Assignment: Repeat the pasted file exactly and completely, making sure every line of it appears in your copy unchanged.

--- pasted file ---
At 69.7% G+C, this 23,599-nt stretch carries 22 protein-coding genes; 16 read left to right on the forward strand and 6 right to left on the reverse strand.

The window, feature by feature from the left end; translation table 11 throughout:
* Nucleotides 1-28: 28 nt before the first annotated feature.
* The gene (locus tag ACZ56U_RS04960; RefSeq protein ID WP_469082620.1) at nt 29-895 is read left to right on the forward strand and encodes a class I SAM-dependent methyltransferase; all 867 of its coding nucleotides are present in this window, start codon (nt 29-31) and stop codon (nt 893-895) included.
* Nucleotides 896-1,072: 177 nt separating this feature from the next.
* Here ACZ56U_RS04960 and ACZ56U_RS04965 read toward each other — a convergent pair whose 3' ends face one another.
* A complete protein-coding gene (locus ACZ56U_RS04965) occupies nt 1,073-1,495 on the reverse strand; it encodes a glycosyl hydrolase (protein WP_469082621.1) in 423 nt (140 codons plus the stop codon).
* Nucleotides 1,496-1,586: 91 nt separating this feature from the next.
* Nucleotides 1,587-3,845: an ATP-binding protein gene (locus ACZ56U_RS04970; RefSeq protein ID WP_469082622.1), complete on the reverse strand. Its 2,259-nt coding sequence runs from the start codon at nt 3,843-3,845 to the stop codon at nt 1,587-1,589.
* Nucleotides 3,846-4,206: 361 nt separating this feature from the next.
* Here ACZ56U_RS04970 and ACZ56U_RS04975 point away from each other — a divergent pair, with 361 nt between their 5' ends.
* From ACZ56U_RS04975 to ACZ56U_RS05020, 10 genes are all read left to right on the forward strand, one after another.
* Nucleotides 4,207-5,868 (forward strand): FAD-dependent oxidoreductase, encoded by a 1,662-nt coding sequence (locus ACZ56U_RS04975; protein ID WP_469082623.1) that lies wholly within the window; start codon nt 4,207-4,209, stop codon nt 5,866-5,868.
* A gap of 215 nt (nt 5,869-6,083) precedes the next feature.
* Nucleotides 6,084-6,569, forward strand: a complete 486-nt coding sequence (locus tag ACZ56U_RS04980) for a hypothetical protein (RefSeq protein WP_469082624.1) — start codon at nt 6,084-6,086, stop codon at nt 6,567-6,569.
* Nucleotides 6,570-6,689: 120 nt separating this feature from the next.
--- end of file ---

At 69.7% G+C, this 23,599-nt stretch carries 22 protein-coding genes; 16 read left to right on the forward strand and 6 right to left on the reverse strand.

The window, feature by feature from the left end; translation table 11 throughout:
* Nucleotides 1-28: 28 nt before the first annotated feature.
* The gene (locus tag ACZ56U_RS04960; RefSeq protein ID WP_469082620.1) at nt 29-895 is read left to right on the forward strand and encodes a class I SAM-dependent methyltransferase; all 867 of its coding nucleotides are present in this window, start codon (nt 29-31) and stop codon (nt 893-895) included.
* Nucleotides 896-1,072: 177 nt separating this feature from the next.
* Here ACZ56U_RS04960 and ACZ56U_RS04965 read toward each other — a convergent pair whose 3' ends face one another.
* A complete protein-coding gene (locus ACZ56U_RS04965) occupies nt 1,073-1,495 on the reverse strand; it encodes a glycosyl hydrolase (protein WP_469082621.1) in 423 nt (140 codons plus the stop codon).
* Nucleotides 1,496-1,586: 91 nt separating this feature from the next.
* Nucleotides 1,587-3,845: an ATP-binding protein gene (locus ACZ56U_RS04970; RefSeq protein ID WP_469082622.1), complete on the reverse strand. Its 2,259-nt coding sequence runs from the start codon at nt 3,843-3,845 to the stop codon at nt 1,587-1,589.
* Nucleotides 3,846-4,206: 361 nt separating this feature from the next.
* Here ACZ56U_RS04970 and ACZ56U_RS04975 point away from each other — a divergent pair, with 361 nt between their 5' ends.
* From ACZ56U_RS04975 to ACZ56U_RS05020, 10 genes are all read left to right on the forward strand, one after another.
* Nucleotides 4,207-5,868 (forward strand): FAD-dependent oxidoreductase, encoded by a 1,662-nt coding sequence (locus ACZ56U_RS04975; protein ID WP_469082623.1) that lies wholly within the window; start codon nt 4,207-4,209, stop codon nt 5,866-5,868.
* A gap of 215 nt (nt 5,869-6,083) precedes the next feature.
* Nucleotides 6,084-6,569, forward strand: a complete 486-nt coding sequence (locus tag ACZ56U_RS04980) for a hypothetical protein (RefSeq protein WP_469082624.1) — start codon at nt 6,084-6,086, stop codon at nt 6,567-6,569.
* Nucleotides 6,570-6,689: 120 nt separating this feature from the next.